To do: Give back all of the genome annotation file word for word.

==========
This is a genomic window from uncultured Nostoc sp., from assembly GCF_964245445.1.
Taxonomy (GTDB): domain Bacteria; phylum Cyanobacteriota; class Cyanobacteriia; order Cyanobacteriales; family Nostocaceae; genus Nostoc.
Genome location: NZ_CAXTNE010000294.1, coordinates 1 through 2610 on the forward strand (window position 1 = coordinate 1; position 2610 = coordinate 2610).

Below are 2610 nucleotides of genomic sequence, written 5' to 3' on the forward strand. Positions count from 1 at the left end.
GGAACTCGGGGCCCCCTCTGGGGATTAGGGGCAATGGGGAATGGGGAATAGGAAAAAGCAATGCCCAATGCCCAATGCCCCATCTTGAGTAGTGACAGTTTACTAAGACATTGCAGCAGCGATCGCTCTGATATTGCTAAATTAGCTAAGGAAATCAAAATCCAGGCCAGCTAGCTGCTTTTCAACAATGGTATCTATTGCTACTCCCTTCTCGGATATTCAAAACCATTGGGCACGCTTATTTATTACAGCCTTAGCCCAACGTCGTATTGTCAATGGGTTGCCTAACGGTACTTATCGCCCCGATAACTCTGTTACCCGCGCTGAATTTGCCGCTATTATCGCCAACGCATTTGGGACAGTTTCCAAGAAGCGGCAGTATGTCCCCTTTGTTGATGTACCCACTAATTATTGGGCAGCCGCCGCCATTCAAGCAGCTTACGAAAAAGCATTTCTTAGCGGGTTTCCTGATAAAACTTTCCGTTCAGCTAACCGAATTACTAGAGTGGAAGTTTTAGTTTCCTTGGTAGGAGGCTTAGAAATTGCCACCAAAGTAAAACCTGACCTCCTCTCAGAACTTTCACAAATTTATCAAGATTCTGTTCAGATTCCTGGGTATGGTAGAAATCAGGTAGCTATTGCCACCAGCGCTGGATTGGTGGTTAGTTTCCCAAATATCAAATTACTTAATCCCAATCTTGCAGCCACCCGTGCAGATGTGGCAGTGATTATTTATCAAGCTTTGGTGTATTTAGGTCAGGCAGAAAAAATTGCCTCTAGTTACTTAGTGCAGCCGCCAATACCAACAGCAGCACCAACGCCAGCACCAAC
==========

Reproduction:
This is a genomic window from uncultured Nostoc sp., from assembly GCF_964245445.1.
Taxonomy (GTDB): domain Bacteria; phylum Cyanobacteriota; class Cyanobacteriia; order Cyanobacteriales; family Nostocaceae; genus Nostoc.
Genome location: NZ_CAXTNE010000294.1, coordinates 1 through 2610 on the forward strand (window position 1 = coordinate 1; position 2610 = coordinate 2610).

Below are 2610 nucleotides of genomic sequence, written 5' to 3' on the forward strand. Positions count from 1 at the left end.
GGAACTCGGGGCCCCCTCTGGGGATTAGGGGCAATGGGGAATGGGGAATAGGAAAAAGCAATGCCCAATGCCCAATGCCCCATCTTGAGTAGTGACAGTTTACTAAGACATTGCAGCAGCGATCGCTCTGATATTGCTAAATTAGCTAAGGAAATCAAAATCCAGGCCAGCTAGCTGCTTTTCAACAATGGTATCTATTGCTACTCCCTTCTCGGATATTCAAAACCATTGGGCACGCTTATTTATTACAGCCTTAGCCCAACGTCGTATTGTCAATGGGTTGCCTAACGGTACTTATCGCCCCGATAACTCTGTTACCCGCGCTGAATTTGCCGCTATTATCGCCAACGCATTTGGGACAGTTTCCAAGAAGCGGCAGTATGTCCCCTTTGTTGATGTACCCACTAATTATTGGGCAGCCGCCGCCATTCAAGCAGCTTACGAAAAAGCATTTCTTAGCGGGTTTCCTGATAAAACTTTCCGTTCAGCTAACCGAATTACTAGAGTGGAAGTTTTAGTTTCCTTGGTAGGAGGCTTAGAAATTGCCACCAAAGTAAAACCTGACCTCCTCTCAGAACTTTCACAAATTTATCAAGATTCTGTTCAGATTCCTGGGTATGGTAGAAATCAGGTAGCTATTGCCACCAGCGCTGGATTGGTGGTTAGTTTCCCAAATATCAAATTACTTAATCCCAATCTTGCAGCCACCCGTGCAGATGTGGCAGTGATTATTTATCAAGCTTTGGTGTATTTAGGTCAGGCAGAAAAAATTGCCTCTAGTTACTTAGTGCAGCCGCCAATACCAACAGCAGCACCAACGCCAGCACCAAC